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Congruence between global crop wild relative hotspots and biodiversity hotspots

Holly Vincent, David Hole, Nigel Maxted

Biological Conservation, 265

January 04, 2022

Biodiversity is currently experiencing exceptional loss due to the activities of humans, negatively impacting the ecosystem services on which humanity relies. Additionally, human induced climate change is already negatively impacting agriculture worldwide – a trend that will only worsen - leading to reduced yields for some crops and regions. Crop wild relatives (CWR) the wild cousins of domesticated crops, contain a wide breadth of genetic diversity not found in cultivated crops, which can be used for breeding new climate tolerant varieties. However, CWR are under-conserved in the wild, thus jeopardising this resource. Funds for CWR conservation activities are often limited; to conserve efficiently therefore, conservation strategies could prioritise in situ actions in areas of existing biodiversity conservation or protection, so long as CWR diversity overlaps with other components of biodiversity (i.e., other taxa). This analysis examines whether CWR could benefit from being conserved in biodiversity hotspots. Global CWR hotspots were defined from statistically significant spatial clustering of areas of high CWR richness. Biodiversity hotspots had significant overlap with CWR hotspots with the highest coincidence in the Mediterranean basin (91%) and the California Floristic Province (91%). Overall, the Mediterranean basin, Irano-Anatolian, Caucasus and Tropical Andes hotspots showed greatest promise for in situ conservation of CWR, and hence greater efficiency of conservation investments.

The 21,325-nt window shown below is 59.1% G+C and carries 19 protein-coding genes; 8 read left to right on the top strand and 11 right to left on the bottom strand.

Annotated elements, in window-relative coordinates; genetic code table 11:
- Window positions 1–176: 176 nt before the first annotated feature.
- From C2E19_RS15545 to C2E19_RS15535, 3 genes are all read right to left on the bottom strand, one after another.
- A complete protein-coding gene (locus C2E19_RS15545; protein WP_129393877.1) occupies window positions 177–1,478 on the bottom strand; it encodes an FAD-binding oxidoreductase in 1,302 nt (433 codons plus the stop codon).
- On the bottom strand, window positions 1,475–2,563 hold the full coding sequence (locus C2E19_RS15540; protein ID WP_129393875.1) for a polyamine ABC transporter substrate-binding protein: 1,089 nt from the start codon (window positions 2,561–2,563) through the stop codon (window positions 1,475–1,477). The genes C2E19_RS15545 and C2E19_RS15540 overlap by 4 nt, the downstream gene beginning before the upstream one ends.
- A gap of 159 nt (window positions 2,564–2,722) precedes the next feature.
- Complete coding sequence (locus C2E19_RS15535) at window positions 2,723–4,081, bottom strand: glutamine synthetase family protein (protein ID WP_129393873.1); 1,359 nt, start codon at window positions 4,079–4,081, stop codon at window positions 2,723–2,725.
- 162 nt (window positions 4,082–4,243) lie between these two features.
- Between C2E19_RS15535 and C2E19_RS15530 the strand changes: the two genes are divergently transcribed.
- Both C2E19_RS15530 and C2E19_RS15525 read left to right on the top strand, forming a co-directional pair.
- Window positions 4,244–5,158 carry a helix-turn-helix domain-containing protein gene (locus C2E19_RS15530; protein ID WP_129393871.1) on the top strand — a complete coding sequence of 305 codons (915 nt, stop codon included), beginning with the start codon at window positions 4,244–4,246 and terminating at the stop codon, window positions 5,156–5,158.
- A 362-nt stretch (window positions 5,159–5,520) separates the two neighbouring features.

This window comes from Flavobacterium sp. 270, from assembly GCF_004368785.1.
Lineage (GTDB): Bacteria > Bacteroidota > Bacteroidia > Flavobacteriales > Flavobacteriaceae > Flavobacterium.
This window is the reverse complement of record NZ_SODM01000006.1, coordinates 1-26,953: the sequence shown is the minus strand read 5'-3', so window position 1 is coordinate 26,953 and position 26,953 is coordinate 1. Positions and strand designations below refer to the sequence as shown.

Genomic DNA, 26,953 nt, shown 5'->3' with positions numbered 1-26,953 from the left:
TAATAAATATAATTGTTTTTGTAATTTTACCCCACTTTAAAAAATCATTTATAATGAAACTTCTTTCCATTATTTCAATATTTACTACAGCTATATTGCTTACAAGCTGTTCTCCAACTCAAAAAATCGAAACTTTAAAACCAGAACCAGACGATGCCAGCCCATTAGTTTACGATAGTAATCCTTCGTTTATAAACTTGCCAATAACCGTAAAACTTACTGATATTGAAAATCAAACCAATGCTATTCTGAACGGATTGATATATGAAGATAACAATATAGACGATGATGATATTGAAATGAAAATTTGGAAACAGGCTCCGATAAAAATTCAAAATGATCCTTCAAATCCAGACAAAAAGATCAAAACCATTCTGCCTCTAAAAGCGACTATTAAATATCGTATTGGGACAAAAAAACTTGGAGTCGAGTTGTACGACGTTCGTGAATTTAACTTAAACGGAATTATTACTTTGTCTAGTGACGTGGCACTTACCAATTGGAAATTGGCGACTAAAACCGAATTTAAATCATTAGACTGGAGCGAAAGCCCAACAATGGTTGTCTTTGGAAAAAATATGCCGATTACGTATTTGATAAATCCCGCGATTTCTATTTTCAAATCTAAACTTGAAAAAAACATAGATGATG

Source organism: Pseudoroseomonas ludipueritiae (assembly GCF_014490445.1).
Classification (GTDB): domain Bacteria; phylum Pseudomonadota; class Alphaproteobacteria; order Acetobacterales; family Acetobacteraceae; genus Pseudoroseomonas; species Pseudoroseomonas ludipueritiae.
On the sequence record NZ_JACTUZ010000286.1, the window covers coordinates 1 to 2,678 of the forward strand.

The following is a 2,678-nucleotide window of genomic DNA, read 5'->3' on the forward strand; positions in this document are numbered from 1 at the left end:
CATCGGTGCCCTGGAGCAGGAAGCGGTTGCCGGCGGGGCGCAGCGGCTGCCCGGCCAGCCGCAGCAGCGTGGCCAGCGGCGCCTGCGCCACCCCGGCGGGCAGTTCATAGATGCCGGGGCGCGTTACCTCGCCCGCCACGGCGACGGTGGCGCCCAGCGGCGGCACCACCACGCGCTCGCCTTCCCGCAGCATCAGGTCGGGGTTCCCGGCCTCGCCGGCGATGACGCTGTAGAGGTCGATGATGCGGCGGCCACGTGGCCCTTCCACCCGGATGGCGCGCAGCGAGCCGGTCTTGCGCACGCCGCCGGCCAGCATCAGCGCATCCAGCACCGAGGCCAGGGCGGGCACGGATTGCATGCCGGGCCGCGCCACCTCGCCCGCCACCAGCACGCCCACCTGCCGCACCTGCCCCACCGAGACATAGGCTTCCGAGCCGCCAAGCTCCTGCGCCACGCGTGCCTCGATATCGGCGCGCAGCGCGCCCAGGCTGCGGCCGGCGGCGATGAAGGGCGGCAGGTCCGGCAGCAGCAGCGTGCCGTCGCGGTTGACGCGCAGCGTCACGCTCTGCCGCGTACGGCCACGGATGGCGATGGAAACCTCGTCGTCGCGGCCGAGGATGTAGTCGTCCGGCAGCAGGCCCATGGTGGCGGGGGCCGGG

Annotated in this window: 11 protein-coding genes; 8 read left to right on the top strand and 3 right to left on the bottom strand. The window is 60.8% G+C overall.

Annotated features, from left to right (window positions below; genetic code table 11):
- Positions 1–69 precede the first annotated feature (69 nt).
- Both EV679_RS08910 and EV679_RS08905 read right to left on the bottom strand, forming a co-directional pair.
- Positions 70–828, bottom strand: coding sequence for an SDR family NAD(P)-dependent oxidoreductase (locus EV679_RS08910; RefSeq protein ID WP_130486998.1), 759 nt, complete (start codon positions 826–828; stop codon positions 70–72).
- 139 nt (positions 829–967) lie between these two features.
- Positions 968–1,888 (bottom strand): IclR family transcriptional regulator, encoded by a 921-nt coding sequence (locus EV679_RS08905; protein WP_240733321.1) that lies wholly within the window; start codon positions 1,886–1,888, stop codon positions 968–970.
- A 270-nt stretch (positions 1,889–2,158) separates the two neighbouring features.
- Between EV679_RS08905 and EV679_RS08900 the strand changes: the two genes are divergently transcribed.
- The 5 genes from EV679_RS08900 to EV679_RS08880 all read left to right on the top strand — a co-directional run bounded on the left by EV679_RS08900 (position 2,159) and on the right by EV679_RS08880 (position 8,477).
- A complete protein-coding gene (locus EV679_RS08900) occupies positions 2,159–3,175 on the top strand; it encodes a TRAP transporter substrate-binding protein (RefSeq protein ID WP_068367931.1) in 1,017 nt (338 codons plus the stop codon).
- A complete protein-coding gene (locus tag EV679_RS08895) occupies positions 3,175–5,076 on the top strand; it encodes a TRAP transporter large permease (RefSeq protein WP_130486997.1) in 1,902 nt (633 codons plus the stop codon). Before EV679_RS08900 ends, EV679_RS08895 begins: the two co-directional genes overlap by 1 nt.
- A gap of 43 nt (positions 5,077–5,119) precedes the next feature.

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Holly Vincent, David Hole, Nigel Maxted, Congruence between global crop wild relative hotspots and biodiversity hotspots, Biological Conservation, Volume 265, 2022, 109432, ISSN 0006-3207,